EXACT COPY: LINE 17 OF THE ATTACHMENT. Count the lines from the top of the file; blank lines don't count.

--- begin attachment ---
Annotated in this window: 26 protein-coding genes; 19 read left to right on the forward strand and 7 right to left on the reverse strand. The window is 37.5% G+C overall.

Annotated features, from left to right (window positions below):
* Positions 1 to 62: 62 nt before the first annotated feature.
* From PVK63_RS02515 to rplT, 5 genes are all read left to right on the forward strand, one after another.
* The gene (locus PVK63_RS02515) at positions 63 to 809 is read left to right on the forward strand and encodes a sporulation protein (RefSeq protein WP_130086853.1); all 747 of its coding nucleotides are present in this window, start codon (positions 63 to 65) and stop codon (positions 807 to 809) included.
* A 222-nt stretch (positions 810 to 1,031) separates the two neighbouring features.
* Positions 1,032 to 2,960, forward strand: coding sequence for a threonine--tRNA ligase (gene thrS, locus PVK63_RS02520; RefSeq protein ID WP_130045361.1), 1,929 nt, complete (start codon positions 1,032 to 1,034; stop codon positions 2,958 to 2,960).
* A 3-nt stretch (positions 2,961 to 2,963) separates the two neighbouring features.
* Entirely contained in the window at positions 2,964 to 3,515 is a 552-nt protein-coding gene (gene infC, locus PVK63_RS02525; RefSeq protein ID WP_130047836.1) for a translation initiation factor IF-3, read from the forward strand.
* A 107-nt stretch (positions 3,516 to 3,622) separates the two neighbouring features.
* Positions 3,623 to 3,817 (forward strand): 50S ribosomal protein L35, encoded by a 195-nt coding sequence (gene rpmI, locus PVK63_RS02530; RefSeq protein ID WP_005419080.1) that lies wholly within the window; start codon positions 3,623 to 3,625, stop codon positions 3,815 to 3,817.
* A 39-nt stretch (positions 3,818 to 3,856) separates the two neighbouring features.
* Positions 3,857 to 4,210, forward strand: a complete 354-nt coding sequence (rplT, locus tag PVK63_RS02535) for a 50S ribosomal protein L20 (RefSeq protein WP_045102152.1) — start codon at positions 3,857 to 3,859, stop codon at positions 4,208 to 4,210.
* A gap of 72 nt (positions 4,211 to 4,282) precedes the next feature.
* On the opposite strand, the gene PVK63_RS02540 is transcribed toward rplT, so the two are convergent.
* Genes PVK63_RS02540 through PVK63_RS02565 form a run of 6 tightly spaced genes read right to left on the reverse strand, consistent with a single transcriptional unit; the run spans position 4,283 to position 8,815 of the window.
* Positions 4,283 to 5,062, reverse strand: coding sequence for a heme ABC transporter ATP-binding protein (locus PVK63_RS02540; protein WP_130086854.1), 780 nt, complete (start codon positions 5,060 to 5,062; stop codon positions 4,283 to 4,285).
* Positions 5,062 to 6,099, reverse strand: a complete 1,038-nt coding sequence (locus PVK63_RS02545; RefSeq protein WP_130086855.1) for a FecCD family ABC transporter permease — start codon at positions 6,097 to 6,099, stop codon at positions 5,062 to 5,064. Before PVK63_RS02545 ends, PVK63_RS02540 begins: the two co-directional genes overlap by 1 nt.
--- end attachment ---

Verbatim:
* Positions 4,283 to 5,062, reverse strand: coding sequence for a heme ABC transporter ATP-binding protein (locus PVK63_RS02540; protein WP_130086854.1), 780 nt, complete (start codon positions 5,060 to 5,062; stop codon positions 4,283 to 4,285).